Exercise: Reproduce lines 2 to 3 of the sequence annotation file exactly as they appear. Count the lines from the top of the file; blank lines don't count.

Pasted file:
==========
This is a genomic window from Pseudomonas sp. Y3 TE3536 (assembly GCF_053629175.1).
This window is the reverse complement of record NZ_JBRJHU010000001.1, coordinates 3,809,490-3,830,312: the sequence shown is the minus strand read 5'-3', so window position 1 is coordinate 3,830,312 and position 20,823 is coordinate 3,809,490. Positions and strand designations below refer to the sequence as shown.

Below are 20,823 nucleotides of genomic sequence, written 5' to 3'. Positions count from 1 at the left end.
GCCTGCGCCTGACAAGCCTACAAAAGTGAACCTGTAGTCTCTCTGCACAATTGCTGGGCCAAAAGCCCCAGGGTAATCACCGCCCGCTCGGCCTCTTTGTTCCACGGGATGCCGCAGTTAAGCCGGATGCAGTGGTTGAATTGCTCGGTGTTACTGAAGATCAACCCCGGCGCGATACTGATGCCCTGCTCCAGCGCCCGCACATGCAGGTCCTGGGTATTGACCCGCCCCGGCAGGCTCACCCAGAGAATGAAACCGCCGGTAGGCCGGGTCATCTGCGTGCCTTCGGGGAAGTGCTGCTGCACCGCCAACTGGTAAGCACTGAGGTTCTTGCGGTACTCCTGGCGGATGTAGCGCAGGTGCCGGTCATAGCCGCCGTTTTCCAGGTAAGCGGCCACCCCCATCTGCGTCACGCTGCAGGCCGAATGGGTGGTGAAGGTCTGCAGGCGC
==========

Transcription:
This window is the reverse complement of record NZ_JBRJHU010000001.1, coordinates 3,809,490-3,830,312: the sequence shown is the minus strand read 5'-3', so window position 1 is coordinate 3,830,312 and position 20,823 is coordinate 3,809,490. Positions and strand designations below refer to the sequence as shown.

Below are 20,823 nucleotides of genomic sequence, written 5' to 3'. Positions count from 1 at the left end.